Yosio Ishii's love of cats is the basis of the Neko series, an adorable (if a bit bland in appearance) collection of games starring cats (pronouced "neko" in Japanese). And while his previous work was exclusively Shockwave games, it appears that he has made the switch to Flash with his more recent efforts.
Neko Juppiki is one of his recent Flash-based designs. In this Lemmings-like game you start out with a large group of cats on the top platform of the stage. The object of the game is to get as many of the cats as possible down to the bottom, by manipulating traps and trap doors. Each time you click the screen about half of the trap doors will open, but also about half of the traps will also activate trying to bring your kittens to a spiky demise. The cats will often end up on different levels, so you have to juggle keeping them safe with delicate timing to keep them all alive. Two modes of play are available: the first allows you to lose up to 10 cats before it's game over; the second mode a bit more hardcore, in which the death of a single cat means game over. Click.
Kumo Neko is one of his older Shockwave games and it is a lot of fun to play. In this game you have to swing around on a rope and interact with various pegs dotted around the stages as you try to collect jewels and avoid diamonds (the shape, not the jewel). Just press the mouse button and the cat repels and swings from the stretching rope. On some levels it becomes necessary to move the fulcrum to another peg, by pressing a key (any key will do) just as the rope hits a peg, as the entire play field for a level may be much larger than the game window. It is in this way that you can make your way around the level.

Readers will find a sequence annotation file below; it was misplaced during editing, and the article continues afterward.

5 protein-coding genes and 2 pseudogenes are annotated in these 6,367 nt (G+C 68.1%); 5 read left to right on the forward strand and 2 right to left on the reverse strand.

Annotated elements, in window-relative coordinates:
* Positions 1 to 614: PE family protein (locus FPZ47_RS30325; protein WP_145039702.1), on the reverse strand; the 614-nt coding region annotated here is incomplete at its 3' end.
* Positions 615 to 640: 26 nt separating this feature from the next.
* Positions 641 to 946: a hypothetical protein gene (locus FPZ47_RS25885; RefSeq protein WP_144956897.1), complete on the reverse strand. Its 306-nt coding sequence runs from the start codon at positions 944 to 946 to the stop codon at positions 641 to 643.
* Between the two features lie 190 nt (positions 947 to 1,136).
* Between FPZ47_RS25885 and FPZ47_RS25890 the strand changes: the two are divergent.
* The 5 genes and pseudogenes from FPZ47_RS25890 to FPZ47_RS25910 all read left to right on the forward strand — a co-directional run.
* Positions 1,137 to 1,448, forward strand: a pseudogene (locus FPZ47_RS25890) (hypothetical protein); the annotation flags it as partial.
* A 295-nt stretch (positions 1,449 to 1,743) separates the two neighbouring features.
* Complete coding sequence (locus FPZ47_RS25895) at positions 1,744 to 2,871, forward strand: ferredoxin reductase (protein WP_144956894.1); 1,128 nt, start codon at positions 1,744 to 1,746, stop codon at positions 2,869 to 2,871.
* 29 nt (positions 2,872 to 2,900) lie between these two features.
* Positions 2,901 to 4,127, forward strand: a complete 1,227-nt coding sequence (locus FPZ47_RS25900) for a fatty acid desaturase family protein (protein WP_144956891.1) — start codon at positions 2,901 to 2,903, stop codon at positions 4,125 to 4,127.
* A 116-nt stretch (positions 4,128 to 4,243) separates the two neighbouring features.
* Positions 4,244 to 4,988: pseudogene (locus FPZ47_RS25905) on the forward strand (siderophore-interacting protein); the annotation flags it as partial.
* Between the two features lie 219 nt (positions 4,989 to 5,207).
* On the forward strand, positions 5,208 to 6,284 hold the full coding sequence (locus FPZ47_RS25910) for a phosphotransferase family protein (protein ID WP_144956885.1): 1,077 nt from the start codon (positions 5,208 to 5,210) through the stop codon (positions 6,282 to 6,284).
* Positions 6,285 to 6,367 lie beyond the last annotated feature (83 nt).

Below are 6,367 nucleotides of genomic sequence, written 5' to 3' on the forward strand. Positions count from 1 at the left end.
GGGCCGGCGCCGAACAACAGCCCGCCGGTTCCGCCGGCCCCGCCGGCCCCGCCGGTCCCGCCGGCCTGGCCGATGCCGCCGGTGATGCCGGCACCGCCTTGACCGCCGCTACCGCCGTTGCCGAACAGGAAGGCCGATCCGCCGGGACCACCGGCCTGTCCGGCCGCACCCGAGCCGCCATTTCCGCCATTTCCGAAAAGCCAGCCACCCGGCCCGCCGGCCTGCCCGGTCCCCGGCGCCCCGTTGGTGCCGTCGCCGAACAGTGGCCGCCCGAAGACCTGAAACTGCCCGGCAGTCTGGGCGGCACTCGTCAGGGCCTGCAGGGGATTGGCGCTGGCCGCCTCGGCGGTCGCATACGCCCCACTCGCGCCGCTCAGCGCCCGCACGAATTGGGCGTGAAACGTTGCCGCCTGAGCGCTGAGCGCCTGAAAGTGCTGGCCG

Once you've gathered all the jewels a 'goal' will appear that you must then make it to before you can move on to the next level. Sounds easy, right? It isn't. The diamonds are located precariously near the jewels, and at points in the game you may swing to places you cannot even see. You will have to make split second moves, or guesses, to avoid diamonds lurking near the sometimes elusive jewels. Click.
Analysis: The Neko series of games isn't very amazing with respect to graphics and supporting sound. The graphics are comprised of only two colors throughout, though the use of the grayish blue was somewhat reminiscent of an old Nintendo game, so I was able to appreciate it. The sound is just as basic, with only a few sound effects in Kumo Neko and none in Neko Juppiki. But since the sound only plays a supporting role to the gameplay, it doesn't pose much of an issue at all. However, I would like to see improved graphics in the future.
The games are so simple that they do not leave a lot of room for flaws in the game play. A few times the game was a little inconsistent about whether I could swing through the diamonds when traveling at higher speeds in Kumo Neko, and my cats sometimes went a bit too far beyond the walls in Neko Juppiki; but other than that they ran extremely well.
As with all games in the Neko series, the games were simple yet attractive, and perfect for a quick pick-me-up during the afternoon, or during a lunch break. I recommend not only checking Juppiki and Kumo, but also the other games in the series, too.